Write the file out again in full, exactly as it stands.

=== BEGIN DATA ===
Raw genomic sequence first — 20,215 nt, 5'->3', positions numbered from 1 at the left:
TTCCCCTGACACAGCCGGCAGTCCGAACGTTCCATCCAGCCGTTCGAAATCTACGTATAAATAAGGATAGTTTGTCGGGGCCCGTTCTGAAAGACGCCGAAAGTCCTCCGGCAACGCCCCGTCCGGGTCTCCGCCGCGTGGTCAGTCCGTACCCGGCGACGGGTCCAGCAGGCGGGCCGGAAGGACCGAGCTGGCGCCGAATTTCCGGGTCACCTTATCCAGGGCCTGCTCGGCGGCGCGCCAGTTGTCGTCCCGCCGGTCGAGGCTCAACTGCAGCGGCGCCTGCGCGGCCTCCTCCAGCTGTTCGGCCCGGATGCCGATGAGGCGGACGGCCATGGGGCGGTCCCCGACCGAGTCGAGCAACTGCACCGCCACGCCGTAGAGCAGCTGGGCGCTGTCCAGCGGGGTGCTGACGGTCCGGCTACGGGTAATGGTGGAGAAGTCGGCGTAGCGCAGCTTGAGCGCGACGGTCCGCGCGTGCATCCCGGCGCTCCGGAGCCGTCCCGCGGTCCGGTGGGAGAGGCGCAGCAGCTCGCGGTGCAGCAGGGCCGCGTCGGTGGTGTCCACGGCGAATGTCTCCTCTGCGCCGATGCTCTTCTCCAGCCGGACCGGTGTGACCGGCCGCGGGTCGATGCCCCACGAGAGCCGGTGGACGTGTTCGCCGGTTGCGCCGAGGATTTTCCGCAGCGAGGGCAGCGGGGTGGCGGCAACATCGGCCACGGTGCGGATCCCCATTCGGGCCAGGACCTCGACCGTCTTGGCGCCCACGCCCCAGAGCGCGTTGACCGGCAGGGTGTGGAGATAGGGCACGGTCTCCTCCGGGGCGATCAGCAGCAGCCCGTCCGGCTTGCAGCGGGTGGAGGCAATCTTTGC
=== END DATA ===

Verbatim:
Raw genomic sequence first — 20,215 nt, 5'->3', positions numbered from 1 at the left:
TTCCCCTGACACAGCCGGCAGTCCGAACGTTCCATCCAGCCGTTCGAAATCTACGTATAAATAAGGATAGTTTGTCGGGGCCCGTTCTGAAAGACGCCGAAAGTCCTCCGGCAACGCCCCGTCCGGGTCTCCGCCGCGTGGTCAGTCCGTACCCGGCGACGGGTCCAGCAGGCGGGCCGGAAGGACCGAGCTGGCGCCGAATTTCCGGGTCACCTTATCCAGGGCCTGCTCGGCGGCGCGCCAGTTGTCGTCCCGCCGGTCGAGGCTCAACTGCAGCGGCGCCTGCGCGGCCTCCTCCAGCTGTTCGGCCCGGATGCCGATGAGGCGGACGGCCATGGGGCGGTCCCCGACCGAGTCGAGCAACTGCACCGCCACGCCGTAGAGCAGCTGGGCGCTGTCCAGCGGGGTGCTGACGGTCCGGCTACGGGTAATGGTGGAGAAGTCGGCGTAGCGCAGCTTGAGCGCGACGGTCCGCGCGTGCATCCCGGCGCTCCGGAGCCGTCCCGCGGTCCGGTGGGAGAGGCGCAGCAGCTCGCGGTGCAGCAGGGCCGCGTCGGTGGTGTCCACGGCGAATGTCTCCTCTGCGCCGATGCTCTTCTCCAGCCGGACCGGTGTGACCGGCCGCGGGTCGATGCCCCACGAGAGCCGGTGGACGTGTTCGCCGGTTGCGCCGAGGATTTTCCGCAGCGAGGGCAGCGGGGTGGCGGCAACATCGGCCACGGTGCGGATCCCCATTCGGGCCAGGACCTCGACCGTCTTGGCGCCCACGCCCCAGAGCGCGTTGACCGGCAGGGTGTGGAGATAGGGCACGGTCTCCTCCGGGGCGATCAGCAGCAGCCCGTCCGGCTTGCAGCGGGTGGAGGCAATCTTTGC